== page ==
The Nha Trang Sleeper

We had finished all of our Christmas shopping and our last day in Hoi An consisted of shipping everything home and waiting to depart.

We decided to take a sleeper bus to Nha Trang. And no, we didn’t know what this was, but for $9 each, it seemed worthwhile.

Looking back, it was without a doubt my worst sleep of the trip.

Beyond the short, uncomfortable beds with the backs at a 45 degree angle and extremely limited storage space, which meant I slept with both my camera and daypack (so they wouldn’t be stolen of course), they played some sort of Asian pop music the entire night. I forgot I was even wearing earplugs because they didn’t help.

Uncomfortable and loud. No more than a half hour sleep.

We arrived in the beach city of Nha Trang at around 6 a.m. We found our hotel and by 7 a.m. we were asleep.

As for the rest of Nha Trang, well, I’ll describe it as such:

– Coconut milk out of coconut beside the beach
– Rain, postcards
– Swimming in the South China Sea
– Buckets and jars
– A late morning
– Delicious pasta saves the day
– Swimming again
– Reading, relaxing and an unexpected shopping trip
– Packing; anxious and excited for our upcoming motorcycle trip.

I’d like to buy a suit


Street food in Hoi An, Vietnam. Lunch consisted of grilled meat that you would then roll into rice paper with cucumbers and lettuce. The meat was brushed with a coconut curry. So good.

“Hellooooo! Where you from?”

Such was the call that greeted us the moment we stepped out of our hotel in Hoi An, Vietnam first thing in the morning.

We came the day before, taking the bus from Hue. Drove past China Beach. Envision streets full of green U.S. army jeeps, marching soldiers.

We arrive in the late afternoon, take a cab, check in and sit out on our balcony staring at houses with red clay tile roofs, walls of blue and yellow. The sun set by 530 and we went for a walk in the quiet night. The streets were well lit and, surprisingly, closed to motos. Their sound is replaced by classical music played over loudspeakers.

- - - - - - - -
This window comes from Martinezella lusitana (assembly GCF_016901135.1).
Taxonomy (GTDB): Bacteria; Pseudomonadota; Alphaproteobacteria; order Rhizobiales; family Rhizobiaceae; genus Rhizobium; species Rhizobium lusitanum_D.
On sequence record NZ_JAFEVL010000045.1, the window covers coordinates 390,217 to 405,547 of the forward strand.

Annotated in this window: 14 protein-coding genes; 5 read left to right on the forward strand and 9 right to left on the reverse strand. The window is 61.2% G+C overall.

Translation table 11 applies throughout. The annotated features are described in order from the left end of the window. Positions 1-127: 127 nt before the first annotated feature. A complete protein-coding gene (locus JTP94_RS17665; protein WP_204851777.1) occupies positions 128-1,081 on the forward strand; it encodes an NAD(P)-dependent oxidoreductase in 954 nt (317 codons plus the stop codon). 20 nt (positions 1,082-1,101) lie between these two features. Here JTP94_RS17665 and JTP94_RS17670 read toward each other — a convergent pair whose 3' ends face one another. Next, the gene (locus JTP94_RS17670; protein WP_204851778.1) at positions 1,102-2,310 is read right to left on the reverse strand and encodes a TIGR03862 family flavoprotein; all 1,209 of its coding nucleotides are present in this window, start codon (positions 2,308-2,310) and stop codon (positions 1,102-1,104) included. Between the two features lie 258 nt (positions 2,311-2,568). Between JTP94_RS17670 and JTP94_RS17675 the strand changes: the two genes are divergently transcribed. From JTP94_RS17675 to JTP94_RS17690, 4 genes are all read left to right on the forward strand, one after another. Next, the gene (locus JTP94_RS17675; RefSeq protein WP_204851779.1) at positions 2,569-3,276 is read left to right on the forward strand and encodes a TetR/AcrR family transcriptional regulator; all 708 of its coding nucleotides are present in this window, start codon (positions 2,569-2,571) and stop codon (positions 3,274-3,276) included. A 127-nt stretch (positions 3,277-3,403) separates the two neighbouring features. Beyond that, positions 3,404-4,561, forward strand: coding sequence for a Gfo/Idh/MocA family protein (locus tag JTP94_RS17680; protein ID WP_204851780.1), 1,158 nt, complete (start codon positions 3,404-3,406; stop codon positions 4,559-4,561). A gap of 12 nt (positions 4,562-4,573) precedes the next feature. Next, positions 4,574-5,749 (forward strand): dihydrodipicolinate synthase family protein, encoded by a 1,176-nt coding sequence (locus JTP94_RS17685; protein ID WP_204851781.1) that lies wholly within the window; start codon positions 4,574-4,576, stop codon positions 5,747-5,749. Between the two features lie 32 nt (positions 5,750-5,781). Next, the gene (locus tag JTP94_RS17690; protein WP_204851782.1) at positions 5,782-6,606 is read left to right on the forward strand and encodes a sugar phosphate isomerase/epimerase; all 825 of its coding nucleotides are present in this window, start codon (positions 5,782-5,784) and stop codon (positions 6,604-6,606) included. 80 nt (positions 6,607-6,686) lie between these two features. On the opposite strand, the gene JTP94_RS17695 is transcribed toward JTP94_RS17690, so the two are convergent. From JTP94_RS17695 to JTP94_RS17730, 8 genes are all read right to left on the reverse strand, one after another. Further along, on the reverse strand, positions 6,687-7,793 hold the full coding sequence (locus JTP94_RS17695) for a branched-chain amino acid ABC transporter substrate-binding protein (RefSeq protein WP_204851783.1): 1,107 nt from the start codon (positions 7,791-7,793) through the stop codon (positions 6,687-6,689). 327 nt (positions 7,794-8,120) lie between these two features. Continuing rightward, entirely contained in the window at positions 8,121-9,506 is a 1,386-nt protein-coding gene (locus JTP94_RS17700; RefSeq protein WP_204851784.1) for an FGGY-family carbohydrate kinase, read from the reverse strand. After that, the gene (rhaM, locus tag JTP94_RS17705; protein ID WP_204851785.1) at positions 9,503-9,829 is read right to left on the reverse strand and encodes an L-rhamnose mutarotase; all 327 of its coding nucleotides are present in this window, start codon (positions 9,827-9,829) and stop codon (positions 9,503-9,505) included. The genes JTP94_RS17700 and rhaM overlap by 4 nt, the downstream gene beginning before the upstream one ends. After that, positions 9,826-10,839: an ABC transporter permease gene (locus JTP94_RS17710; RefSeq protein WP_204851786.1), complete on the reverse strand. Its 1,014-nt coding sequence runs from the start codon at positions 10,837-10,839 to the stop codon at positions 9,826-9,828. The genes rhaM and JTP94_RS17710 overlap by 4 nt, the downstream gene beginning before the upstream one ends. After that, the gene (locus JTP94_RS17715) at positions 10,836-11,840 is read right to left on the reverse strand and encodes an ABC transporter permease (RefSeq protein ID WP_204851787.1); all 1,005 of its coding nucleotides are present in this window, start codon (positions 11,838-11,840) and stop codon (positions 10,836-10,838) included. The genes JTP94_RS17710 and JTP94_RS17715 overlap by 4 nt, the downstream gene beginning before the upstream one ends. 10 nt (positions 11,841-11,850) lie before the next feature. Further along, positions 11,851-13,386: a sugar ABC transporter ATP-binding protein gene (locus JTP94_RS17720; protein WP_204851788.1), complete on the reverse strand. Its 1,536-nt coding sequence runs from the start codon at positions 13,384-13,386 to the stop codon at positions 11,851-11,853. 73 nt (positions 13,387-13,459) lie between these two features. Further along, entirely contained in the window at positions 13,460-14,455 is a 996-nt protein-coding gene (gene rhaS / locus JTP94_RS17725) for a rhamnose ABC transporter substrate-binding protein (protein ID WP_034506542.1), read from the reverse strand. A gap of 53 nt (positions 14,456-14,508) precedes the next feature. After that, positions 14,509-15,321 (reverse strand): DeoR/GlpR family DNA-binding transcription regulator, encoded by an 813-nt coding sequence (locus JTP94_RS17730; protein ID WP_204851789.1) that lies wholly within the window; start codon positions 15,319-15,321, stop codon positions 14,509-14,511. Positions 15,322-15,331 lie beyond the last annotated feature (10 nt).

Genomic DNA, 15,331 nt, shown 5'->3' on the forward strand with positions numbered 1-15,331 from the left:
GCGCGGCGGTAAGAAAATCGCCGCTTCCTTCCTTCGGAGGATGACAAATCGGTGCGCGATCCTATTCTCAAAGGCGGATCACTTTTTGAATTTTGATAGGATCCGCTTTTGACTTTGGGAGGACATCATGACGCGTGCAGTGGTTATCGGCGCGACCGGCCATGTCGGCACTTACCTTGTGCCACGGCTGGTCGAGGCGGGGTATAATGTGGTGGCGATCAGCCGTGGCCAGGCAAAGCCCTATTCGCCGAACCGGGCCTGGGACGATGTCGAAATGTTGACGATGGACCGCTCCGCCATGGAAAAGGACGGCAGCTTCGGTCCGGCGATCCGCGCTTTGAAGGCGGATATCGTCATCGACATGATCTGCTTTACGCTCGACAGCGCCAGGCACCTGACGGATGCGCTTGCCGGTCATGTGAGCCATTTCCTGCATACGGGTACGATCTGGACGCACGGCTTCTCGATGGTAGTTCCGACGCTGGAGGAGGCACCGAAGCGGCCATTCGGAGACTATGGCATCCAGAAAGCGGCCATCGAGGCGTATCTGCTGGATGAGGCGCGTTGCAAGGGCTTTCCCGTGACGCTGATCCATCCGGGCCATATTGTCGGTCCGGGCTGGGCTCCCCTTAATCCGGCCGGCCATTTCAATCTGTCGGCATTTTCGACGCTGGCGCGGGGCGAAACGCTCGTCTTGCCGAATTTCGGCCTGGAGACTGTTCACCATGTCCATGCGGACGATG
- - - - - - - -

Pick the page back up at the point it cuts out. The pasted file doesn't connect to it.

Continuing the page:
Walking through Hoi An we are astounded by the sheer number of tailor shops, each full of mannequins wearing modern and elegant fashion attire. Piles and piles of fabric sit inside.

We go for dinner and order shrimp that is baked inside a coconut. We add some vegetables and a type of light shrimp dumpling. The meal is one of our best of the trip. We would return here days later for Thanksgiving adding some spare ribs and a bottle of wine as a treat.

After dinner on our first night we walk back to our hotel. Sara spots a suit style she likes. She quickly tries it on. It looks perfect.

Returning to the introduction, after finishing a breakfast of pineapple pancakes with chocolate sauce and thick Vietnamese coffee, we face the day. The quiet Hoi An of the night before is replaced with shopkeepers calling for us whether we show interest in their wares or not.

We briefly browse then head to the suit shop from the night before. Two or three hours later and I’ve ordered a full suit, a jacket and two dress shirts. I can’t remember what Sara ordered.

We then walk to a shoe store and order tailor-made shoes. All for a cost far lower than anything back home.

Lunch at delicious Café 96 where we eat papaya salad and spring rolls and decide to take a cooking class the next day.

The next two days would be shopping, bargaining, drinking fresh fruit juices and mixed shakes. Our clothes were ready to be tried on 24 hours after we sized up and our shoes were completely finished, although I really didn’t like the colour of mine too much in the end.

Sara in the shopping hub of Vietnam. Beyond the tailor-made clothes we managed to finish most of our Christmas shopping. Hopefully it arrives in time...

Throughout the first three days in Hoi An, the weather was absolutely stunning. Super hot and blue skies, moon and stars at night.

Yet, such things are fickle as many store owners in this town know only too well.

We ended night three back at Café 96 where we came for a cooking class. In Vietnam it seems a family restaurant really is a family restaurant. Bup, the friendly owner took us through the steps of preparing spring rolls, prawn papaya salad, grilled spicy eggplant and seasoned fish wrapped in banana leaf.

As I was cutting and chopping, his three-year-old daughter stood beside me, watching intensely, yelling continuously.

“Do you want to see where the fish is baked? Go outside and to the right,” said Bup.

Sure enough, there’s grandpa grilling the fish over an open flame in a barrel.

The meal was amazing and he gave us the recipes to take home. I would definitely recommend Café 96 as a fun and inexpensive cooking lesson in Hoi An.

Nine members of Bup’s family worked in Café 96. He lived in the second floor of the building. Almost every fall they were usually forced to shut down the restaurant as Hoi An’s notorious floods had a nasty habit of filling the entire downtown with water. Bup’s restaurant has a marker on the wall over six feet high from the water level in 2009.